I am not entirely sure if this the right place but here it goes anyway:
We are using Oracle Workflow Manager Standalone(2.6.4) as part of our Warehouse Builder setup on a 10.2.0.3.0. Enterprise database on Linux .
As such the setup has just recently stopped working where as before it worked for a long time.
The problem is that it is not possible to log in to Oracle Workflow Manager with any user.
I have traced this problem to the mod_plsql.so library of the Oracle HTTP Server part of the owf setup.
What happens is that this module tries to login to the database when a user tries to login with hhis browser and sends an ALTER SESSION statement.
(This is also described in the docs)
This statement is misformed however, it contains to much characters.
Instead of :
ALTER SESSION SET NLS_LANGUAGE='DUTCH' NLS_TERRITORY='THE NETHERLANDS' NLS_CURRENCY='E'
the last bit , nls_currency, is being filled with random characters .
Since the total is more than the allowed limit the database returns, or mod_plsql decides, a ora-1017.
I used the proxy method described here, January 24, 2006: On a breakable Oracle, to find out what the mod_plsql.so package sends to the database.
Just read DADS /mod_plsql for SQLPlus.
I have to do this because these requests are handled as a SYS user and as such are not logged.
The mod_plsql library is supposed to use the DADS.CONF directives over any environment values.
However in the case of the PlsqlNLSLanguage directive this does not work.
The environment variable NLS_LANGUAGE , which is set to dutch , is given precedence.
It uses that to construct the ALTER SESSION statement.
If i change the environment variable to AMERICAN, the modplsql.so uses this to pick the currency and it gets the $ sign for NLS_CURRENCY.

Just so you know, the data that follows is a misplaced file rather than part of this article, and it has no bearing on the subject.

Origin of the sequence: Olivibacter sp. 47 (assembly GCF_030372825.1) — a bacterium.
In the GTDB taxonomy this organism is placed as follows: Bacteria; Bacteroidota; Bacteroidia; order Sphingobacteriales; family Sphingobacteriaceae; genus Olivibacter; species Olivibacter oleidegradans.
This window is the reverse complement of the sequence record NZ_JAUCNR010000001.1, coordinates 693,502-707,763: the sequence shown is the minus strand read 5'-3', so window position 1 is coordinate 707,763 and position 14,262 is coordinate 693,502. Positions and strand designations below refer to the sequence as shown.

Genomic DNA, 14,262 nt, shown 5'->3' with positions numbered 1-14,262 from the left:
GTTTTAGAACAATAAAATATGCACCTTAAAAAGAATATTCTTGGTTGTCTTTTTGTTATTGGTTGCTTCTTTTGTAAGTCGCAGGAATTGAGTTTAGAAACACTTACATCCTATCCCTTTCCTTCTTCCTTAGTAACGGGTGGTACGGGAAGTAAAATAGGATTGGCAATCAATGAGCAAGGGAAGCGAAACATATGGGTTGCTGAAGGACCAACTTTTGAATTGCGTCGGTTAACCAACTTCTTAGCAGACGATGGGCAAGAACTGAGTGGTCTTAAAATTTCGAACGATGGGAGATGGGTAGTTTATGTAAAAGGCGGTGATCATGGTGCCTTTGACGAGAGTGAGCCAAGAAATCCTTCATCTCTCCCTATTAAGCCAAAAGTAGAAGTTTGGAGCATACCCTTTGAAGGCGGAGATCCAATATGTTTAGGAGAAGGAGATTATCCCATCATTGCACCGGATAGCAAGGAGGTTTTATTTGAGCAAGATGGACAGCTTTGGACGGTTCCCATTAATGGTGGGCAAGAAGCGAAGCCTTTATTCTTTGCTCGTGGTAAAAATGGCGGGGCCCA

Then the ALTER SESSION statement that is being sent is correct and there is no buffer overflow anymore.
And the database subsequently allows us in. However this changing of NLS_LANGUAGE at an environment variable level is not desirable for us since we get other translate problems.
Finally The Questions:
- Why does the mod_plsql.so package also send the NLS_CURRENCY ? This is mentioned in none of the (Oracle) documentation but we can clearly see it happening.
- Where does the mod_plsql.so package get this NLS_CURRENCY from? We don't set it anywhere in the environment or the .conf files, yet it is retrieved somewhere. In our case this is retrieveing some garbage data and thus causing the login to fail. Even looking in the .so library i see no mechanism for nls_currency.
- Why does the mod_plsql.so package favor the environment variable over the DADS.CONF PlsqlNLSLanguage directive. All the manuals say otherwise yet in our case it is not being used. And when i load the library in an editor i see remarks that indeed point to my statement.
The most important question here is where do i need to look to get the NLS_CURRENCY . It is somehow corrupt and i want to correct this ofcourse.
Another important one is how we can force the mod_plsql.so package to use the PlsqlNLSLanguage directive since we do not want to change the environment variable.
I hope someone can help us out here.